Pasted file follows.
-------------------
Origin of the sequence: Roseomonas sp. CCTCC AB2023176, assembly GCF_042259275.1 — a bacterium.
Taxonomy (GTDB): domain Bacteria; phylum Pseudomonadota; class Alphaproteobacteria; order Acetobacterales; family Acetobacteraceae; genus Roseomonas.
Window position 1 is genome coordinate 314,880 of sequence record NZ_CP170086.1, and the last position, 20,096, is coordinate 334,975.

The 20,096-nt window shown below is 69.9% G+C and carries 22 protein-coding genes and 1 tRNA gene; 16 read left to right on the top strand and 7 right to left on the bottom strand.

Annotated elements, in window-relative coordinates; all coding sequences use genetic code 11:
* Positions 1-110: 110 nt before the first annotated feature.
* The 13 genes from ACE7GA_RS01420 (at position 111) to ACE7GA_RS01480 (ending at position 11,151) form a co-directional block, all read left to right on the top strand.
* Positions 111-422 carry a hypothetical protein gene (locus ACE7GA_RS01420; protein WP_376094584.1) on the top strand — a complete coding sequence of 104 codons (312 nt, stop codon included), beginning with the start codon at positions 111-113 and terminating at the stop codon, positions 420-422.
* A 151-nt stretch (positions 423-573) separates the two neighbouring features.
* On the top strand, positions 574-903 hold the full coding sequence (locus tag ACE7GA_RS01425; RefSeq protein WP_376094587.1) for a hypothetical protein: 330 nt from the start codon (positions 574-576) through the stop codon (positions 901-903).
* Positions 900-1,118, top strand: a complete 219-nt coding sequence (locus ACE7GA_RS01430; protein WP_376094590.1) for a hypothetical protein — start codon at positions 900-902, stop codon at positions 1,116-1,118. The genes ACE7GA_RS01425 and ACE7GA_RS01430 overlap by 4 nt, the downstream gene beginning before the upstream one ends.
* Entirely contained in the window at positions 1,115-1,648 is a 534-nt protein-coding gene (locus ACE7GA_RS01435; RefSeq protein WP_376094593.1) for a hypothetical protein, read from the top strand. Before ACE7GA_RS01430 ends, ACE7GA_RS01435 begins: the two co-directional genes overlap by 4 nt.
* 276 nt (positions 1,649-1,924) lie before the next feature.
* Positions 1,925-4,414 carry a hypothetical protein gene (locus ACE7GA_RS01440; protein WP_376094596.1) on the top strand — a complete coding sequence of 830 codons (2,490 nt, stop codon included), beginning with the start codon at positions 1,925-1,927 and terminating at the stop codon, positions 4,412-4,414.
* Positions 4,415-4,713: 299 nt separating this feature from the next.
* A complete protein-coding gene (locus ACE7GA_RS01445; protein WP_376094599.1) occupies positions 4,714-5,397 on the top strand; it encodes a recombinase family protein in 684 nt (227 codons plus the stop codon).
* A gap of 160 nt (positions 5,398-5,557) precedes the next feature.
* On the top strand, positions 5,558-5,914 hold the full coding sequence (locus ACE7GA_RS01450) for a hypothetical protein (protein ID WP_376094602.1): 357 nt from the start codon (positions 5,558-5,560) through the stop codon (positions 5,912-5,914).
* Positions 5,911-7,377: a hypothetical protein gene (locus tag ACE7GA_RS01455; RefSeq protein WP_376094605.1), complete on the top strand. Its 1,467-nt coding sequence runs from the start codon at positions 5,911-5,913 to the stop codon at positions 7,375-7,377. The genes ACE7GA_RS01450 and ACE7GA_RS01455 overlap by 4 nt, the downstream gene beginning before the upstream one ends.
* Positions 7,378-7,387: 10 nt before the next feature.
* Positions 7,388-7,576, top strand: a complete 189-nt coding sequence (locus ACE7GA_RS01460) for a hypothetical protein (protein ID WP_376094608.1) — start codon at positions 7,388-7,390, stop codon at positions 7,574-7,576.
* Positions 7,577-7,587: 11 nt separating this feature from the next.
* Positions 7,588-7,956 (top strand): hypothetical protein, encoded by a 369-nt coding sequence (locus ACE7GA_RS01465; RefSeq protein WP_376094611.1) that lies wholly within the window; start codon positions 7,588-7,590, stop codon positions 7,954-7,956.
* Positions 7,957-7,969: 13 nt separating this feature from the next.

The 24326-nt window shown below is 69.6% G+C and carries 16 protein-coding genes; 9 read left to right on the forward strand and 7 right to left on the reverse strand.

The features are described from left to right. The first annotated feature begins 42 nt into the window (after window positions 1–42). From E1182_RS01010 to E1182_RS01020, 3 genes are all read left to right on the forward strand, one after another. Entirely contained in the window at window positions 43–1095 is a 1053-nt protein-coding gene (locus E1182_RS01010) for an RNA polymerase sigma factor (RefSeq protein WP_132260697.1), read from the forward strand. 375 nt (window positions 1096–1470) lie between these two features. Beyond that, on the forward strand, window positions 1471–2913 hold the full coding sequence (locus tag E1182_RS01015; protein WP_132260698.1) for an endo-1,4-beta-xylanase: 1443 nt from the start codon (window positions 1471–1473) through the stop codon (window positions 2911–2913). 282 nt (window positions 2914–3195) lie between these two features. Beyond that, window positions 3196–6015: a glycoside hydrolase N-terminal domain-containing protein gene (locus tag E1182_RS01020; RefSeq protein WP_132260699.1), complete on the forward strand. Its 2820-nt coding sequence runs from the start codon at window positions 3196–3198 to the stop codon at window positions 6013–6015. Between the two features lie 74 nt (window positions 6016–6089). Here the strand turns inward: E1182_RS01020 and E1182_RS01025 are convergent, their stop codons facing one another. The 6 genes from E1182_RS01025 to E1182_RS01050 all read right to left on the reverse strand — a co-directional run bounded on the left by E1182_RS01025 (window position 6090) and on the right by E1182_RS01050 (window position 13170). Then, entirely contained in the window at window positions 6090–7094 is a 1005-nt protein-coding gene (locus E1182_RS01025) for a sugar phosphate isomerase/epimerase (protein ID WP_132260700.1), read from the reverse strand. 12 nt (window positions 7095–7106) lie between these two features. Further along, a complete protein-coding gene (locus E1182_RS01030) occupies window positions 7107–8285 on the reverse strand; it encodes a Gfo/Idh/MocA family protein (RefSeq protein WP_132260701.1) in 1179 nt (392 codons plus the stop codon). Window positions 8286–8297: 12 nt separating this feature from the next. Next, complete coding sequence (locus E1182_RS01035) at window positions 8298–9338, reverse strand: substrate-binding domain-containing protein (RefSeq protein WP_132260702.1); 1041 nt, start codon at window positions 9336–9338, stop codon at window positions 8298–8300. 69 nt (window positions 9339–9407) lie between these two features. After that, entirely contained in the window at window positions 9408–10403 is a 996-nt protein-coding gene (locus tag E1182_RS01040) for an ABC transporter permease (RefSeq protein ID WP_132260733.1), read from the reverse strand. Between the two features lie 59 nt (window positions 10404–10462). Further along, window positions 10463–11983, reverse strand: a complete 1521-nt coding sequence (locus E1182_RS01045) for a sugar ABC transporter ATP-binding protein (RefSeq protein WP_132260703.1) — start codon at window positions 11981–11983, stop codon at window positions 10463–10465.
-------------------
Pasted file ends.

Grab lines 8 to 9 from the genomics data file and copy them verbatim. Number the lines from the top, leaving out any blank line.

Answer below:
* Positions 111-422 carry a hypothetical protein gene (locus ACE7GA_RS01420; protein WP_376094584.1) on the top strand — a complete coding sequence of 104 codons (312 nt, stop codon included), beginning with the start codon at positions 111-113 and terminating at the stop codon, positions 420-422.
* A 151-nt stretch (positions 423-573) separates the two neighbouring features.